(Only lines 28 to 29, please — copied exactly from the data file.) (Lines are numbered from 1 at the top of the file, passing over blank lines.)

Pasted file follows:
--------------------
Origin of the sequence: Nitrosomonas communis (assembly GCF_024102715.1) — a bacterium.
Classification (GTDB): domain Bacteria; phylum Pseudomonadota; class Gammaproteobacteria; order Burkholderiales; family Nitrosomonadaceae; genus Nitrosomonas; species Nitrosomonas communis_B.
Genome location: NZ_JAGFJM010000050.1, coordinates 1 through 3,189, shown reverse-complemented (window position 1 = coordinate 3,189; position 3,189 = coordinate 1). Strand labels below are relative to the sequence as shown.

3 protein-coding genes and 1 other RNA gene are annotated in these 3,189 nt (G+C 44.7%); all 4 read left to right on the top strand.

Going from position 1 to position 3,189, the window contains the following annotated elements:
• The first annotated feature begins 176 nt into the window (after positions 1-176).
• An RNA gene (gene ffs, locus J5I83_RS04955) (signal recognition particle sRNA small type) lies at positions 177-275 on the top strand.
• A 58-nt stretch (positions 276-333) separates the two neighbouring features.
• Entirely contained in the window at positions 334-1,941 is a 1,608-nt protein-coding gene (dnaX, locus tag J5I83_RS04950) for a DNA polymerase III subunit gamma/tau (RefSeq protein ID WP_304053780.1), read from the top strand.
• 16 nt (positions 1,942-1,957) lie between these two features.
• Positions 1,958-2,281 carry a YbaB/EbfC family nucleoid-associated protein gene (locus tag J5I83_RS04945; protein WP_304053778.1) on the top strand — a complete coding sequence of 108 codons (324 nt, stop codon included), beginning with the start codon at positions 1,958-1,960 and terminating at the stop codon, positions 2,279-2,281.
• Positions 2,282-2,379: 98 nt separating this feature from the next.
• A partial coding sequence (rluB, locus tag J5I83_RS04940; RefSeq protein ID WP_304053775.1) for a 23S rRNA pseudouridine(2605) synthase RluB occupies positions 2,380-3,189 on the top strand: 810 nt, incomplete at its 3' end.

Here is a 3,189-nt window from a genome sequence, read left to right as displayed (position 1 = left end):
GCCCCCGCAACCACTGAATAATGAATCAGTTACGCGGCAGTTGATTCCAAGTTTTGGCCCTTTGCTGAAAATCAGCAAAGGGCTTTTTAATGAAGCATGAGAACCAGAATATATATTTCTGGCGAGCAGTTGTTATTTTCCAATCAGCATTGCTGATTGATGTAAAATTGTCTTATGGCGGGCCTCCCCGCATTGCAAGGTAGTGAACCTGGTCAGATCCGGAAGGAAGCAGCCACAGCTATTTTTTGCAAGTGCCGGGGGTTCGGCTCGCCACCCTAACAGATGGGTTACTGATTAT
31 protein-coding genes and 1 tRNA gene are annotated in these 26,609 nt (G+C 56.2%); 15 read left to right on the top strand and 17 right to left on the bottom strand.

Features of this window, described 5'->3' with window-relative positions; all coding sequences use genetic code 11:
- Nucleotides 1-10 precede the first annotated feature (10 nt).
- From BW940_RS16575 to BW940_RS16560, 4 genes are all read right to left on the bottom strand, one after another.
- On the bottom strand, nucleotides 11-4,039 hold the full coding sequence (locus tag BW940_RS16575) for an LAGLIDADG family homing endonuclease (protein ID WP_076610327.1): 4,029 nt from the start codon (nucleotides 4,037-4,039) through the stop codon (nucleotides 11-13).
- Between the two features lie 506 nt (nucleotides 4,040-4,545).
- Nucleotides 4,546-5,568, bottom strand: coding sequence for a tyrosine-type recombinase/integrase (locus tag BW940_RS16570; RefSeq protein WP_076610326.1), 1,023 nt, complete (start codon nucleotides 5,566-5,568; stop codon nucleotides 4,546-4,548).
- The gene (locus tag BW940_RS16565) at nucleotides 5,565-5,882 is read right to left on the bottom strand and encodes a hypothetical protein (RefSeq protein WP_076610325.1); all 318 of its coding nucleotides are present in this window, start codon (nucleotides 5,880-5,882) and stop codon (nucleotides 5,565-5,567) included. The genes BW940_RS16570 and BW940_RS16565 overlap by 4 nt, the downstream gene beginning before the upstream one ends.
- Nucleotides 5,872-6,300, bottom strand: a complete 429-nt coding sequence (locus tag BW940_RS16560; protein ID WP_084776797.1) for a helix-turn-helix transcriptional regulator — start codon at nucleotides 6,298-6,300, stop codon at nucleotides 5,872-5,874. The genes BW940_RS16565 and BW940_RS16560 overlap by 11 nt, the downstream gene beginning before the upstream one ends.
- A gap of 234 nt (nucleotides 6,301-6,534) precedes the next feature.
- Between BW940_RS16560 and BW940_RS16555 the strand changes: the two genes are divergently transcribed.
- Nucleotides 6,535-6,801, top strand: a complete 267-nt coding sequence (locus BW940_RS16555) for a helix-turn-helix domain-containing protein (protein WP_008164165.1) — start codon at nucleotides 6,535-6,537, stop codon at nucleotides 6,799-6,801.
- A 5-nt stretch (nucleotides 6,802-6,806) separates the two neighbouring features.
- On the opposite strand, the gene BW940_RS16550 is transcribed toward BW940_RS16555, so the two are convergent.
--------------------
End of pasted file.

- A 5-nt stretch (nucleotides 6,802-6,806) separates the two neighbouring features.
- On the opposite strand, the gene BW940_RS16550 is transcribed toward BW940_RS16555, so the two are convergent.